All was not quiet on the home front last year, offscreen or on.
Tiger Woods, the golf god with a carefully manicured image, got caught cheating, followed by near-daily disclosures of an ever-growing list of mistresses. Gov. Mark Sanford lied — badly — about a rendezvous with his Argentine soulmate, then gushed about her on TV while his wife was watching. And latenight curmudgeon David Letterman was forced to confess his misdeeds after a blackmailer threatened to expose his extracurricular activities at work.
That’s not all: Reality show parents Jon and Kate Gosselin stepped out on each other, and failed presidential candidate John Edwards continued to deny responsibility for his love child until almost two years after the child was born out of wedlock.
Films in 2009 were certainly on topic with what was going on in these high-profile real-life relationships. Nearly every other movie released in the past six months, it seemed, dealt with cheating, whether it was a womanizing director in “Nine,” a 1960s British schoolgirl learning a painful lesson about the glamorous life in “An Education” or ex-spouses reigniting in the modern screwball comedy “It’s Complicated.” Four of the year’s best picture nominees — “Education,” “A Serious Man,” “Up in the Air” and “Precious” — grapple with infidelity of one form or another.
The nommed pics vary greatly in mood and setting, but cheating is pivotal to all four. Tellingly, the heroes or heroines of the movies are each unwitting or unwilling parties to the infidelity. Each is betrayed, not betrayer.
There aren’t any easy fixes for the fictional characters — no hightailing it to a sex rehab clinic or laughing it off with latenight jokes. But there is plenty of drama — and dark comedy — in their predicaments.
“A Serious Man,” for example, is set into motion when Larry Gopnik’s wife tells the hapless physics prof she is having an affair. George Clooney’s corporate terminator starts to fall for a fellow traveler in “Up in the Air,” only to discover she has hidden marital baggage. And “Precious” reveals incest’s horrific toll on a family.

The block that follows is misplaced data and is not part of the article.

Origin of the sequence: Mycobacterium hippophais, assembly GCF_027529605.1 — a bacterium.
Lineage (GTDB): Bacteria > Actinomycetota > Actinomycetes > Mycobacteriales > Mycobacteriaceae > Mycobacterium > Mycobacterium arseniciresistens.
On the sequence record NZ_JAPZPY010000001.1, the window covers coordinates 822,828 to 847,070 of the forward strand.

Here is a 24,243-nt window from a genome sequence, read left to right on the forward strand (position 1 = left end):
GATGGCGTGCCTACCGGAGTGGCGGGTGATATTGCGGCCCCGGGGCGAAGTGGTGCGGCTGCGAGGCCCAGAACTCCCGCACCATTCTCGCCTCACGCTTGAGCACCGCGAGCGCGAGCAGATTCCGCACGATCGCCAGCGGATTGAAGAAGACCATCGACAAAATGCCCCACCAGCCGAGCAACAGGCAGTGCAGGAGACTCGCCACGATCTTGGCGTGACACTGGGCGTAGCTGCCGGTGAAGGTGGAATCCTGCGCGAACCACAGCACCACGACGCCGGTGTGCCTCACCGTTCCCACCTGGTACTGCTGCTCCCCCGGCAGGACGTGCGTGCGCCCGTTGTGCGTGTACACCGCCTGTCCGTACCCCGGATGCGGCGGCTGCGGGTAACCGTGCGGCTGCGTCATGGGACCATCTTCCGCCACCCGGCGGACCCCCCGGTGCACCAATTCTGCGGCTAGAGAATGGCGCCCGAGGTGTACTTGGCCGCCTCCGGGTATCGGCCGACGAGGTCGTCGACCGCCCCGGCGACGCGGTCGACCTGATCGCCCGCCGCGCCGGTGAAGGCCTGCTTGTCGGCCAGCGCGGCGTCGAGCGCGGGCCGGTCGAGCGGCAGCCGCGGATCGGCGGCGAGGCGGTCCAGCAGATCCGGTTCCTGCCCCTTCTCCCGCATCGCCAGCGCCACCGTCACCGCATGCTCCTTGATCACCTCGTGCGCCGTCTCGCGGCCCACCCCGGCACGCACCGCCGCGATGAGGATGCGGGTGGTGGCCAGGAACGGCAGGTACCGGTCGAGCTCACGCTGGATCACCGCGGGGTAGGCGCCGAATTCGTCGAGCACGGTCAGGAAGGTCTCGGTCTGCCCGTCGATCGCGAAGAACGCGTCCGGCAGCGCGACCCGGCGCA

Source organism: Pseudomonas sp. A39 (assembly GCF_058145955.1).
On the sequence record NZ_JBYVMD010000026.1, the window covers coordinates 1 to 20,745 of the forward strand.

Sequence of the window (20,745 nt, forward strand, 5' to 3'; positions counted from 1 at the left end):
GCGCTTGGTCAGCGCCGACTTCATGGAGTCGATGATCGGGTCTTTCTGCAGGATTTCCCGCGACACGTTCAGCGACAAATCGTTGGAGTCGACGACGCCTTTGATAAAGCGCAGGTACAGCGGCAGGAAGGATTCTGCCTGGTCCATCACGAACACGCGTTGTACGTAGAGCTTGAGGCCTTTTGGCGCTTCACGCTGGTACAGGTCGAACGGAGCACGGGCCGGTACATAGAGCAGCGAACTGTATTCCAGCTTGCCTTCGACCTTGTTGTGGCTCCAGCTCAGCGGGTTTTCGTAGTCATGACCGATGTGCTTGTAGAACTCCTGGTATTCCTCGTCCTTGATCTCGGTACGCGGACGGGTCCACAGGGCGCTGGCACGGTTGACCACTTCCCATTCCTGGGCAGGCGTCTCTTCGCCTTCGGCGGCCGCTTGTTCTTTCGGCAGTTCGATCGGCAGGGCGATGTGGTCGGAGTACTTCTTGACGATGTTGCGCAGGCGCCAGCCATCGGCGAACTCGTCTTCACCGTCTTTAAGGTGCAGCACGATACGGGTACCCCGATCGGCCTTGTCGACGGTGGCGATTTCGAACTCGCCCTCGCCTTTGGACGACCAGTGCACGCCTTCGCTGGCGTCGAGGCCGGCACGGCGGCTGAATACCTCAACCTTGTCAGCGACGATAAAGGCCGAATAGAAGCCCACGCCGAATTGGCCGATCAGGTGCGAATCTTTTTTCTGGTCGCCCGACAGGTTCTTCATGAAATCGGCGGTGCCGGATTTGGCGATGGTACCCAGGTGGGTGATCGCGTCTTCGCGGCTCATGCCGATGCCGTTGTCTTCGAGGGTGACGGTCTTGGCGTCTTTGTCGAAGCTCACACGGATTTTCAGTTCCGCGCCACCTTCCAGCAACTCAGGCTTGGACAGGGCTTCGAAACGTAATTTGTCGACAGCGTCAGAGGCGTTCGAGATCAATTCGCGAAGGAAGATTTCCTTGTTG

Yet none of these movies are about infidelity the way, say, “Unfaithful,” was. The Coen brothers imbue “A Serious Man” with a strong sense of time and place; it is as much about Judaism in 1960s Minnesota and the filmmakers’ warped sensibility as it is about cuckoldry. Ryan Bingham’s disappointment about his mile-high partner in “Up in the Air” is part of an overall awakening about the emptiness of his life; the infidelity of Precious’ father to her mother pales in comparison with his incest and her mother’s anger about it. And Jenny’s discovery of her lover’s wife — and his repeated affairs — makes the British schoolgirl appreciate her parent’s staid values and the folly of easy shortcuts in “An Education.”
Infidelity, in other words, is a versatile plot device.
“It’s interesting, it’s common, and it’s juicy,” says Wesleyan U. film scholar Jeanine Basinger. “You can tell it as comedy, drama, whatever.”
And from a screenwriting standpoint, “it’s a doable crime,” Basinger observes. “It’s the thing everybody knows could happen.” When the character — or public figure — had a pristine image like Woods, so much greater the fascination.
“Feet of clay interest us greatly,” she says. “We think, oh, he’s a great golfer, but not that good a husband.”
Bobby Goldstein, executive producer of the syndicated “Cheaters” reality show, has a simple explanation for the profusion of adultery stories: “It’s the drama of life.”
The former lawyer, who will begin the 11th season of “Cheaters” in the fall, says he used to worry about running out of cases in the beginning. “Turns out, we’ll run out of film and money before we run out of adultery,” he says, noting his show gets more than 400,000 investigation requests annually from around the world.
Psychologist Gary Solomon won’t argue the prurient interest in infidelity onscreen and off. But he doesn’t consider it healthy. The Movie Doctor, as he calls himself, advocates cinema therapy for patients grappling with drug or alcohol abuse or death and dying in lectures and books. Not so infidelity.
“This is a terrible betrayal that we do to each other,” he says, lamenting the lack of consideration shown for children affected by onscreen and offscreen shenanigans. “This is entertainment at another’s expense.”
Regardless the moral value, movies about infidelity will surely keep coming. It may be none of our business, but transgressions by the Tiger Woods of the world provide great theater.
“And that’s material for film and TV storytellers,” Basinger says.